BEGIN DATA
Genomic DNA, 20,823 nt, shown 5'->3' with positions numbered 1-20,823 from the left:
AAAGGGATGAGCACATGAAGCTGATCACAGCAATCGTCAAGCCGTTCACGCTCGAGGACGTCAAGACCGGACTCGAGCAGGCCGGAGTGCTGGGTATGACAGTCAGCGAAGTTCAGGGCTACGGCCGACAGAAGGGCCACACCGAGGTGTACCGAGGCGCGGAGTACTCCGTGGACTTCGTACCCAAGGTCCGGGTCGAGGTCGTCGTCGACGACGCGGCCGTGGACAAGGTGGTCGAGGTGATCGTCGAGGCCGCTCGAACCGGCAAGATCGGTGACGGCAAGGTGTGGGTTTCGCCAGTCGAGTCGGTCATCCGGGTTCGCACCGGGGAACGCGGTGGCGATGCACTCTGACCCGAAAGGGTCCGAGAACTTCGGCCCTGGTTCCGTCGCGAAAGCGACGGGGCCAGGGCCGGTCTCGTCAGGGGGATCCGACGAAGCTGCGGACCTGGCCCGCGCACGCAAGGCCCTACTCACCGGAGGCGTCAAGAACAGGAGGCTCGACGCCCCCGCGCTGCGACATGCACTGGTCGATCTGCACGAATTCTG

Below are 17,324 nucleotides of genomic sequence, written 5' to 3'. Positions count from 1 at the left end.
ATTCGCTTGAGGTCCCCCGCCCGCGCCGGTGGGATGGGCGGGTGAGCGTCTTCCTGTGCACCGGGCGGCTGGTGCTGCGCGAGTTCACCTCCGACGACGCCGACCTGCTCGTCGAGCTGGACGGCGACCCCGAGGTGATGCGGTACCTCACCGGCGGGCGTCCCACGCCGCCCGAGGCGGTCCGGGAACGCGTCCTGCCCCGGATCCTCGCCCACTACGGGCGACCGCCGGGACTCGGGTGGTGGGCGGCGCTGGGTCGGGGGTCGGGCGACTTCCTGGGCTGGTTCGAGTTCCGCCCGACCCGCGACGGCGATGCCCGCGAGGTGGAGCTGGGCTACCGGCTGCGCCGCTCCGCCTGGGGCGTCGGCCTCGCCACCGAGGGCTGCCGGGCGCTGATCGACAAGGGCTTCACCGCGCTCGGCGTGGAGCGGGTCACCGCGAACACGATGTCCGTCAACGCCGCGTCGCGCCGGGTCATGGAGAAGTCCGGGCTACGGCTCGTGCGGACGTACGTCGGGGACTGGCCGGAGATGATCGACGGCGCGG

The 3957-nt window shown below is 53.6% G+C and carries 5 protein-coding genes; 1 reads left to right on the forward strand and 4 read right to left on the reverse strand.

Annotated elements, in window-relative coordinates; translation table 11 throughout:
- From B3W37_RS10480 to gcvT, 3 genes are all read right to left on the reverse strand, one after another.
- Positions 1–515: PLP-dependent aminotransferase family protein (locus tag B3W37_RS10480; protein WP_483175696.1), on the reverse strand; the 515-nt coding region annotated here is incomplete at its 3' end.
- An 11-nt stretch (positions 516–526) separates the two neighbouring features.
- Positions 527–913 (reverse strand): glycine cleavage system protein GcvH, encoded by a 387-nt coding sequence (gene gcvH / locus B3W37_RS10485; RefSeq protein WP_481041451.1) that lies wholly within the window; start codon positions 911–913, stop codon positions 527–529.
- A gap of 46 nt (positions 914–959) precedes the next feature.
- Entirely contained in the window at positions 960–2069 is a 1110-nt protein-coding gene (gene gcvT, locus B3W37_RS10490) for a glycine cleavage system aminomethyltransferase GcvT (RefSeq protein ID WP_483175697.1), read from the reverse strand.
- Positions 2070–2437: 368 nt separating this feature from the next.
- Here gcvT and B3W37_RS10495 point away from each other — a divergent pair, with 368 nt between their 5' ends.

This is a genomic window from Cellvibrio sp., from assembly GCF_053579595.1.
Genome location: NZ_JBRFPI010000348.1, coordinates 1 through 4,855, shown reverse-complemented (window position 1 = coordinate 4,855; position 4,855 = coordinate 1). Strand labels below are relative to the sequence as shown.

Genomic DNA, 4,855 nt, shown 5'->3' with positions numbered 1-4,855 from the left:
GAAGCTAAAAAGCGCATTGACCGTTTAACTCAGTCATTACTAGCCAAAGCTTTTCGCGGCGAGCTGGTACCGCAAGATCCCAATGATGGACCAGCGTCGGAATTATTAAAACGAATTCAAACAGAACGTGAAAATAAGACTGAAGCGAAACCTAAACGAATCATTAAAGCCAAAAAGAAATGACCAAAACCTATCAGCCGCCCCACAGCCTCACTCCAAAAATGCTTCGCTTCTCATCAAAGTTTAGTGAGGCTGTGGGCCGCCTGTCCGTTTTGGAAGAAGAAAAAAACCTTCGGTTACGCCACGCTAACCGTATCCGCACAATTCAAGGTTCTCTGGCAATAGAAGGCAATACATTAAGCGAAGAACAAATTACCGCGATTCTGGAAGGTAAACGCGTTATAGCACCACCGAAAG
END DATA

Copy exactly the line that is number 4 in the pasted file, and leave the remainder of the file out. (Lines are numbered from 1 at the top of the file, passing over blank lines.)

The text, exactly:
ATTCGCTTGAGGTCCCCCGCCCGCGCCGGTGGGATGGGCGGGTGAGCGTCTTCCTGTGCACCGGGCGGCTGGTGCTGCGCGAGTTCACCTCCGACGACGCCGACCTGCTCGTCGAGCTGGACGGCGACCCCGAGGTGATGCGGTACCTCACCGGCGGGCGTCCCACGCCGCCCGAGGCGGTCCGGGAACGCGTCCTGCCCCGGATCCTCGCCCACTACGGGCGACCGCCGGGACTCGGGTGGTGGGCGGCGCTGGGTCGGGGGTCGGGCGACTTCCTGGGCTGGTTCGAGTTCCGCCCGACCCGCGACGGCGATGCCCGCGAGGTGGAGCTGGGCTACCGGCTGCGCCGCTCCGCCTGGGGCGTCGGCCTCGCCACCGAGGGCTGCCGGGCGCTGATCGACAAGGGCTTCACCGCGCTCGGCGTGGAGCGGGTCACCGCGAACACGATGTCCGTCAACGCCGCGTCGCGCCGGGTCATGGAGAAGTCCGGGCTACGGCTCGTGCGGACGTACGTCGGGGACTGGCCGGAGATGATCGACGGCGCGG